Google Play enables the developer community to deliver the most creative and trusted apps to billions of users around the world. It has made numerous policy changes for Android app developers that will improve user, Google Play, and app security.
Google Play collaborates with developers to ensure that their applications run seamlessly on newer Android versions, ensuring that users get the full advantages of these advancements while maintaining the trusted experience that customers expect.
A new update has been announced that will be available between May 11th and November 1st, 2022, providing developers enough time to adjust to the latest changes.
The following are the most major cybersecurity and fraud policy changes:
- Targeted criteria for API level
- Apps with an Annual Percentage Rate (APR) of 36% or above will be rejected.
- Prohibiting the Exploitation/Misuse of the Accessibility API.
- Permission to install packages from external sources now has a new policy.
Targeted criteria for API level
Google now demands that new apps and app updates target an Android API level within a year of the release of the most recent version of the Android OS. Apps that fail to meet these criteria will be withdrawn from the store. These changes will go into effect on November 1, 2022.
Existing applications that do not target the API level within two years of the most recent major version of Android will be removed from the Play Store and will not be discoverable or installable for new users with devices running Android OS versions higher than the apps’ target API level.
Also, the required requirement will vary when new Android OS versions are released in the future.
API level targeting requirements are required from November 1, 2022 (Google)
This update aims to force app developers to follow the tougher API policies that underpin later Android versions, such as better permission management and revocation, notification anti-hijacking, knowledge privacy upgrades, phishing detection, splash display limits, and so on.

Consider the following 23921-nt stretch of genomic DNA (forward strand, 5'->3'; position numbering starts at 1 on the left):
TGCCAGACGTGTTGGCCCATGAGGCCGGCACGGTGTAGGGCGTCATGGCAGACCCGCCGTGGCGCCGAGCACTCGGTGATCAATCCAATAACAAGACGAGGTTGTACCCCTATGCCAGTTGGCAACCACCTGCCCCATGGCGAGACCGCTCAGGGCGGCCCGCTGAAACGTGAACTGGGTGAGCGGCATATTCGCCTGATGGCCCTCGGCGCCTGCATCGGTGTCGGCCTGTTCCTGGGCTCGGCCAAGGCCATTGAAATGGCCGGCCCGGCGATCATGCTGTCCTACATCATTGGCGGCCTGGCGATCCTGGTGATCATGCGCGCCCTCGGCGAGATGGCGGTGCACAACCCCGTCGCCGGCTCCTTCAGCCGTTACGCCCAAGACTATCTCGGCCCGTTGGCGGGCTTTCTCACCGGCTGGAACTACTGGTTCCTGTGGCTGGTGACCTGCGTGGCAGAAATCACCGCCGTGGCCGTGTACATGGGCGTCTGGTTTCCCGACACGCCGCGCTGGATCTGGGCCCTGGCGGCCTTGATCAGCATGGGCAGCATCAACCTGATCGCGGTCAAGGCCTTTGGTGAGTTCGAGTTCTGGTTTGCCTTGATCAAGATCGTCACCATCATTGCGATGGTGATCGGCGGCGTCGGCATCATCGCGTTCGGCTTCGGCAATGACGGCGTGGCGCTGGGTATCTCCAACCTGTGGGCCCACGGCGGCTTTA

“Users using the most updated devices, or those who are fully up to date on Android upgrades, may expect to get the most out of all of Android’s privacy and security features.”Google’s new policy
App developers that need more time to move to more recent API levels can seek a six-month extension, however this is not guaranteed for everyone.
This policy change is expected to force many older applications to adopt safer methods, but it may also compel a lot of non-actively produced apps to leave the Play Store. One side effect of the latter may be people looking for an APK of their favourite software from unknown sources, and it could be infected with malware.
Misuse of the accessibility system API
The Android Accessibility API allows developers to create apps for people with disabilities, providing for new methods to control the device and use its apps. This feature, however, is frequently misused by malware to conduct tasks on an Android smartphone without the user’s permission or even awareness.
Google’s new policy enhanced safety imposes additional limits on how this coverage can be used, as indicated below.
- Change user settings without their permission or restrict users from disabling or uninstalling any app or service unless approved by a parent or guardian via a parental control app, or authorised administrators via enterprise management software.
- Change or exploit the user interface in a misleading manner or in any other way that violates Google Play Developer Policies.
- Use Android’s built-in privacy and notification controls.
Package retrieval policy
Google has also announced a significant policy change that prioritises the “REQUEST INSTALL PACKAGES” permission.
To get their app approved on the Play Store, malicious developers hide package-fetching functionality, which downloads malicious packages after installation.
Users perceive these activities as an “update request” or “download latest content,” and either agree to the activity when the appropriate prompt appears, or they don’t see anything because it’s happening in the background. Google wants to close this gap by implementing new permission restrictions, bringing attention to an area that was formerly uncontrolled.
Allowed functions will be restricted to web browser, search, connect, file sharing, file transfer, file management, and business device administration. Apps that use this permission should now only fetch digitally signed packages, as self-updates, code alterations, and building APKs in the root file are no longer permitted.
Developers who want to ensure that their apps continue to appear in the Play Store will need to update their apps on a regular basis to target newer Android versions.
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